In our study, the treatment of 13,8% of infected patients was a challenge by the fact that the prohibitive cost of second-line antimicrobial drug, when available, places them out of the reach of majority of patients.

It is imperative to preserve the effectiveness of common antibiotics by promoting their rational use based on sound knowledge of local resistance patterns.

Several resistant strains were identified in agreement with previously reported findings [19, 20], e.g., methicillin-resistant S. aureus (52.5%), ceftazidime-resistant P. aeruginosa (68.5%), and vancomycin-resistant enterococci (67.5%). This might be due to the fact that certain classes of antibiotics are easily accessible in Benin and frequently used by patients without a medical prescription; this represents 40% of patients on antibiotics. In our context the self-medication was related both to other illnesses and HAI treatment.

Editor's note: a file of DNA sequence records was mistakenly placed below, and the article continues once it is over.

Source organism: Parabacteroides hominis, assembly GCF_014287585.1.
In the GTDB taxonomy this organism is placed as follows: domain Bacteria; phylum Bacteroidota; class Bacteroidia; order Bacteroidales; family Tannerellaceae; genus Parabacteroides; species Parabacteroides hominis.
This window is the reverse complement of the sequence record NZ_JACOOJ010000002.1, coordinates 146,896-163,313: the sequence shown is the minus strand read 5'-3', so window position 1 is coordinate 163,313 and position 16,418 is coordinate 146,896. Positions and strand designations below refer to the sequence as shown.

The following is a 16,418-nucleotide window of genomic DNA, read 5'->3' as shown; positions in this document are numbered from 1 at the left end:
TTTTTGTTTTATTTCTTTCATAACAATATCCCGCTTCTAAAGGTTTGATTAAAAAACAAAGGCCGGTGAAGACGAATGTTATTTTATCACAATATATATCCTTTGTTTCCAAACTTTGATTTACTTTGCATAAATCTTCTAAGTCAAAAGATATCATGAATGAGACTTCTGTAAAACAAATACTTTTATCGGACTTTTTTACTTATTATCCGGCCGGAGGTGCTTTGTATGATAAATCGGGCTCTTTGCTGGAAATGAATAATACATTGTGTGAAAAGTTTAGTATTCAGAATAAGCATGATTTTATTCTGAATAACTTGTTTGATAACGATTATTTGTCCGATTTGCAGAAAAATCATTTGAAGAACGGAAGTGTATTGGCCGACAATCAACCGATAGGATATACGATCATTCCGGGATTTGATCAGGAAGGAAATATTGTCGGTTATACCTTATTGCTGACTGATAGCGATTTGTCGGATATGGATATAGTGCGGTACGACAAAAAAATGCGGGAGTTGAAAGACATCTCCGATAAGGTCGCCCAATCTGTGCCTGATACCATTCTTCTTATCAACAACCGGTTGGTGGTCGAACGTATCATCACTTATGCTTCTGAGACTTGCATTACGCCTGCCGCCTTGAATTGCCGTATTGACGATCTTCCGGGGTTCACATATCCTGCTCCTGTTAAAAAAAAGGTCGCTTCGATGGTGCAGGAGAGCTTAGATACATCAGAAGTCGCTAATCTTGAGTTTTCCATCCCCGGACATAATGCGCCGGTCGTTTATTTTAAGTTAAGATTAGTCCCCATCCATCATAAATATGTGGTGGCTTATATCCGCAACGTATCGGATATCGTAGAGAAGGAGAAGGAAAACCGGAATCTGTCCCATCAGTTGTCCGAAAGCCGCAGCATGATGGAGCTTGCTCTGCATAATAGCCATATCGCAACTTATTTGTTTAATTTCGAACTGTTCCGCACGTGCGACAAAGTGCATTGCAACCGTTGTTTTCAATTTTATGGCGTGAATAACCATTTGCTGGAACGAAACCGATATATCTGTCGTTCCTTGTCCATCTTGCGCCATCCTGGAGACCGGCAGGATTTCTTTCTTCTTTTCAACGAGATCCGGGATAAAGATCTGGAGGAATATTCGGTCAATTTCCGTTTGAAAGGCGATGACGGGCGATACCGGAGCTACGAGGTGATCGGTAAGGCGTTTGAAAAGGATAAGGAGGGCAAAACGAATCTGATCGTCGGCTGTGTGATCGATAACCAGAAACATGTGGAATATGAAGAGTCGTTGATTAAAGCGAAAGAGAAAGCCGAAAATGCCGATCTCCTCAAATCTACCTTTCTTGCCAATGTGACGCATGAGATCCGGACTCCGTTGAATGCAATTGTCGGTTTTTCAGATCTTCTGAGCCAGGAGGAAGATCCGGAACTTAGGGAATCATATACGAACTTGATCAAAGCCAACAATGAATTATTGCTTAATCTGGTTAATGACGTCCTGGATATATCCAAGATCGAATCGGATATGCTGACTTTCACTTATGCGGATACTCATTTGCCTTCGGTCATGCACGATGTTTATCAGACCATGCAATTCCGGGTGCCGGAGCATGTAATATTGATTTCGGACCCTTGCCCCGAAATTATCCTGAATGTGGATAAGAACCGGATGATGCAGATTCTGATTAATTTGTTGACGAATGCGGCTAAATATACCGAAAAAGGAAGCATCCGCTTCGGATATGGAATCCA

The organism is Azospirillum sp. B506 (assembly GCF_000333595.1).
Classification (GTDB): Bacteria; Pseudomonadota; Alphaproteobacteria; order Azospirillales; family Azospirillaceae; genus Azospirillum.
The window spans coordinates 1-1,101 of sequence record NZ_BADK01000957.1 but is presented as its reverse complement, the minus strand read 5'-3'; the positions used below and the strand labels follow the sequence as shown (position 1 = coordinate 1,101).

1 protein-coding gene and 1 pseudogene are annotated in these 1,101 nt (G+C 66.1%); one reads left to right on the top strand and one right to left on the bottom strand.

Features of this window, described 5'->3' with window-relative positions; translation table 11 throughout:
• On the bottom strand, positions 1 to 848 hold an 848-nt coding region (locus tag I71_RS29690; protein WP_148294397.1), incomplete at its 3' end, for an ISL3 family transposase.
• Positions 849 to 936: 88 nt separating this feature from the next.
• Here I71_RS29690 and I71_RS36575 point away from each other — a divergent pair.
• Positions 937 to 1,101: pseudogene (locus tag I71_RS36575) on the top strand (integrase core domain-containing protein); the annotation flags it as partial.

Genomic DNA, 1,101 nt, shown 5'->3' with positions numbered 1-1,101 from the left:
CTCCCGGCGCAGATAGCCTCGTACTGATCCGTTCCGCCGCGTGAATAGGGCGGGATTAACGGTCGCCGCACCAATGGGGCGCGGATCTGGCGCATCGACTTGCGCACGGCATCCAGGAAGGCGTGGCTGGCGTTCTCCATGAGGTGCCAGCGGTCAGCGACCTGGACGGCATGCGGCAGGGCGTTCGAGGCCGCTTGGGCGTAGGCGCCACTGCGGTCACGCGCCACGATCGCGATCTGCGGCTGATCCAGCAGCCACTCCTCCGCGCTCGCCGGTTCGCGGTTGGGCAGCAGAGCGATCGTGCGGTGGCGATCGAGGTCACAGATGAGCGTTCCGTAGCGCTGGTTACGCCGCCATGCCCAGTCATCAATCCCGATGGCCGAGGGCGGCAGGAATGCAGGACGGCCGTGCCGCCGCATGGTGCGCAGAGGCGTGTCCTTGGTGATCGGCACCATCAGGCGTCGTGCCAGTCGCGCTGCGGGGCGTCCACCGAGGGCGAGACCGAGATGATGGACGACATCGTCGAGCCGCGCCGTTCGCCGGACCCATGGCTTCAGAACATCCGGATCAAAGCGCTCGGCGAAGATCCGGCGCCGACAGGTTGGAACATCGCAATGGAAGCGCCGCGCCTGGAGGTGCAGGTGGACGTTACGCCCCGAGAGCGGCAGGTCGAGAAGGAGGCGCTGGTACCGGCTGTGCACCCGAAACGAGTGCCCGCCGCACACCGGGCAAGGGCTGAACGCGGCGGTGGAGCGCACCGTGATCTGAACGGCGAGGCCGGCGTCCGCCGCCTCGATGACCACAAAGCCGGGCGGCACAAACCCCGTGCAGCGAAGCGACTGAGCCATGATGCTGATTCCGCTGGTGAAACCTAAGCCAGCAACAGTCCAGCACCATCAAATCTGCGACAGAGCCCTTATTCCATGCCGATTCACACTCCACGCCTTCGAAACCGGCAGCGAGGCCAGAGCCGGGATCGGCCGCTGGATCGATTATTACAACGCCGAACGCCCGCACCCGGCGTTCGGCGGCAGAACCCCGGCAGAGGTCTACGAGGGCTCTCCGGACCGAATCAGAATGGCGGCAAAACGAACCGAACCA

These results are in acccordance with data reporting the increasing antimicrobial resistance of Gram-negative bacteria [19, 21, 22]. In addition, the high proportion of multiresistant bacteria in Benin may be explained by the practice of patient self-medication and the availability and low price of antibiotics that can be bought without prescription. An additional concern is the fact that some available pharmaceuticals are of doubtful quality and fail basic quality tests, thus raising fears that many of these drugs may not be having the desired impact on patients. It is therefore critical to treat HAI appropriately by starting antimicrobial therapy early in the course of infection, using the correct agent at the most appropriate dose, and for an adequate duration. Furthermore, antibiotic stewardship should include patient education.